RIYADH (Reuters) - Syria’s chief opposition negotiator said on Sunday he was surprised by countries rebuilding ties with the Syrian government and urged them to reverse their decision.
Arab states, including some that once backed rebels against President Bashar al-Assad, are seeking to reconcile with him after decisive gains by his forces in the war, aiming to expand their influence in Syria at the expense of non-Arab Turkey and Iran.
The United Arab Emirates re-opened its embassy in Damascus last month and Bahrain said its embassy there, and the Syrian diplomatic mission in Manama, had been operating “without interruption”.
“We do not have the power to stop this reconciliation,” Nasr Hariri told reporters in the Saudi Arabian capital Riyadh, where he is based.
“We still hope there is a possibility for (these countries) to revisit their decisions and realize that the real and solid relation should be with their brothers of the Syrian people not with the regime that has committed all these crimes,” he said.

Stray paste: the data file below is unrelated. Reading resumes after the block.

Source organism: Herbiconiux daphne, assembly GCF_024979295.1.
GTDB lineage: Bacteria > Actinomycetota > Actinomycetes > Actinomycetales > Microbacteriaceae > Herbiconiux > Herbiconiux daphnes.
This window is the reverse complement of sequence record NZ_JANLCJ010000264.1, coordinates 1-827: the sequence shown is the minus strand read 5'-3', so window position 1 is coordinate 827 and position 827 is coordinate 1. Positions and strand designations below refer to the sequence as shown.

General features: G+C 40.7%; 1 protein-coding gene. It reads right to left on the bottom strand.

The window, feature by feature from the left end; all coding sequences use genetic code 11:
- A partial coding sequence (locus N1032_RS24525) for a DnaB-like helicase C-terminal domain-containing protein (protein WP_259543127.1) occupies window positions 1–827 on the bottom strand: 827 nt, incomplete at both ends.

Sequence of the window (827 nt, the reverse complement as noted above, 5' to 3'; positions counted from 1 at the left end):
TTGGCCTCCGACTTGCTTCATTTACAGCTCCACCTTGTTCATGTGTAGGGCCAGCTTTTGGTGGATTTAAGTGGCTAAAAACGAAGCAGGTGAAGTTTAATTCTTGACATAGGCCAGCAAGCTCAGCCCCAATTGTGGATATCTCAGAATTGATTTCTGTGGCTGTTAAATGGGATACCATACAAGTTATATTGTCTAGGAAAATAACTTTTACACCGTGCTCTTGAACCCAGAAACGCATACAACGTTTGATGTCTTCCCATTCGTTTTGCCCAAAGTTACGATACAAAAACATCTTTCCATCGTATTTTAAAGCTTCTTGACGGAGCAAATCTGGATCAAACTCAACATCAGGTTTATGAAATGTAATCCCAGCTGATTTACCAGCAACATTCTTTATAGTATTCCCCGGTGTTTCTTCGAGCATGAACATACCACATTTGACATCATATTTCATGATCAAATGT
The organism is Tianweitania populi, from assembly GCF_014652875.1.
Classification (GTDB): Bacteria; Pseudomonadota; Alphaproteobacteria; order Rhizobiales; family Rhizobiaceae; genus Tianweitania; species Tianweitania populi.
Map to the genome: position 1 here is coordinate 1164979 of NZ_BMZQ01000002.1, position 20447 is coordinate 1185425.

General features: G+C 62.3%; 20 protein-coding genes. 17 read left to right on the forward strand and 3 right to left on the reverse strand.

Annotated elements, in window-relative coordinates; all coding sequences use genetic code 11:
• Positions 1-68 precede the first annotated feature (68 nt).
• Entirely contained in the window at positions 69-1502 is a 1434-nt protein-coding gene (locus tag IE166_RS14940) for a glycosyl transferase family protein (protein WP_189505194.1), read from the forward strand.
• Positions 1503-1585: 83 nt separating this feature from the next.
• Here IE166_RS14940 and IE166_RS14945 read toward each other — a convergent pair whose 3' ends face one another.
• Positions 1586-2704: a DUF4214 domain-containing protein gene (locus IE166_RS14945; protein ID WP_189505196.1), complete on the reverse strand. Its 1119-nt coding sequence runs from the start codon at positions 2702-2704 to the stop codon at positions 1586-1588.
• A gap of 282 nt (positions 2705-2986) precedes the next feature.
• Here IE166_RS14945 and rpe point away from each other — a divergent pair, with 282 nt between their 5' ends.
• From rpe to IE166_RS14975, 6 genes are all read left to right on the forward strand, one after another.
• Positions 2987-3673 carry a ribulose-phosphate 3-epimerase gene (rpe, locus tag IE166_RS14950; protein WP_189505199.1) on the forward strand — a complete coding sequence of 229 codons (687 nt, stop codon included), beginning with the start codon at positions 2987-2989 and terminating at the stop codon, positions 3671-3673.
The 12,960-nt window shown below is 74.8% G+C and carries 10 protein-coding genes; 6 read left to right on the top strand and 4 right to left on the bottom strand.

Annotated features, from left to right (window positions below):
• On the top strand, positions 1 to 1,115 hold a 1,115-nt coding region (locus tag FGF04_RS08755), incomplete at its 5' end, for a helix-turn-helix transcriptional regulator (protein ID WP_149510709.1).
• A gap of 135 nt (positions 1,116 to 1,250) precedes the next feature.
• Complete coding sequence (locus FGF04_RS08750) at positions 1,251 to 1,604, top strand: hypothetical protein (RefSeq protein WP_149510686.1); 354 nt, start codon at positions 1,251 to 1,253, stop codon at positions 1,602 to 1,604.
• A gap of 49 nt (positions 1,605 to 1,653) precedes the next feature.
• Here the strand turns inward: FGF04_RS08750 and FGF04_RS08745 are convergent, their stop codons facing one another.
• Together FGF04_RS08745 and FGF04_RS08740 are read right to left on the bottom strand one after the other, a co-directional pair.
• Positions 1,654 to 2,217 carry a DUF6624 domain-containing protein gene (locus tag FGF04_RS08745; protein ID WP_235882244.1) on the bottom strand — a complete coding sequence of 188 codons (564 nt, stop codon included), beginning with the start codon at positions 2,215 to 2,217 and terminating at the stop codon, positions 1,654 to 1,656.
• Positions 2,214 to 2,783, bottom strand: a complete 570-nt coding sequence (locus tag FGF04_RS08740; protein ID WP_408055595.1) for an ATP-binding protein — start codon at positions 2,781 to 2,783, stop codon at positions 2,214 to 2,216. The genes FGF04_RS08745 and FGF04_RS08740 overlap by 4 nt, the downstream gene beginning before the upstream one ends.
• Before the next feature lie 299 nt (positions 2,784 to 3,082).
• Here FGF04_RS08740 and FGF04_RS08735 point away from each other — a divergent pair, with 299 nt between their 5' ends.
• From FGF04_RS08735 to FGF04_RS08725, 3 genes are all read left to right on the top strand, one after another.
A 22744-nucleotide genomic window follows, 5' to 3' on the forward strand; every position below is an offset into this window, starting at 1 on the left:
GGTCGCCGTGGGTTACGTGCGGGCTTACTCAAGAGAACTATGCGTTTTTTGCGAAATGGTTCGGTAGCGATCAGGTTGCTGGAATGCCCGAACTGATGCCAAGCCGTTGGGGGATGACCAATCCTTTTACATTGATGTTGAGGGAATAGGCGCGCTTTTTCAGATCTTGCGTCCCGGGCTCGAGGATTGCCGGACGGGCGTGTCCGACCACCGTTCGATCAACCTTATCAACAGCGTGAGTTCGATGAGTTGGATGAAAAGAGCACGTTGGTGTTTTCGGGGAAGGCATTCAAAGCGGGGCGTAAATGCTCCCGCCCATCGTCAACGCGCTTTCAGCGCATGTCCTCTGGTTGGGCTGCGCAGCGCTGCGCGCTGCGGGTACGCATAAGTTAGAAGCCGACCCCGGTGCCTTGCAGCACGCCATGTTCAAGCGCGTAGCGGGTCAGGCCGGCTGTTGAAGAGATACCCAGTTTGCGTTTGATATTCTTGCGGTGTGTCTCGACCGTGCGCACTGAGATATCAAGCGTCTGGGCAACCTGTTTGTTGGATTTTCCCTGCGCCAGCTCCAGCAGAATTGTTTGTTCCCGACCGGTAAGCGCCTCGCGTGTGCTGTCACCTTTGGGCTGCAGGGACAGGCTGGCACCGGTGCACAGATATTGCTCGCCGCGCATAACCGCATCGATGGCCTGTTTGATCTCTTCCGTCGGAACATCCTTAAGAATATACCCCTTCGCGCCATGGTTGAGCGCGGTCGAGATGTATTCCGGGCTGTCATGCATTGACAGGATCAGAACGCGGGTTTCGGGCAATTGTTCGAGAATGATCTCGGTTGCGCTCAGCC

“Bashar al-Assad will remain a war criminal even if thousands of leaders had a handshake with him.”
Kuwait said last week it expected more Arab countries to reopen embassies in Damascus in “coming days”, although the move would need a green light from the Arab League.
Syria’s membership of the Arab League was suspended in 2011 in response to the government’s violent crackdown on “Arab Spring” protests. For Syria to be reinstated, the League must reach a consensus.
“We do not think it would be a sound step to readmit Syria into the Arab League. We think this is a decision that won’t be in the interest of the political process,” Hariri said.
U.S-allied Gulf Arab states, especially Saudi Arabia and Qatar, were the main regional backers of armed groups opposed to Assad, providing finance or weapons or both, acting largely as part of a program of support for the armed opposition coordinated by Washington.
Writing by Aziz El Yaakoubi; Editing by Giles Elgood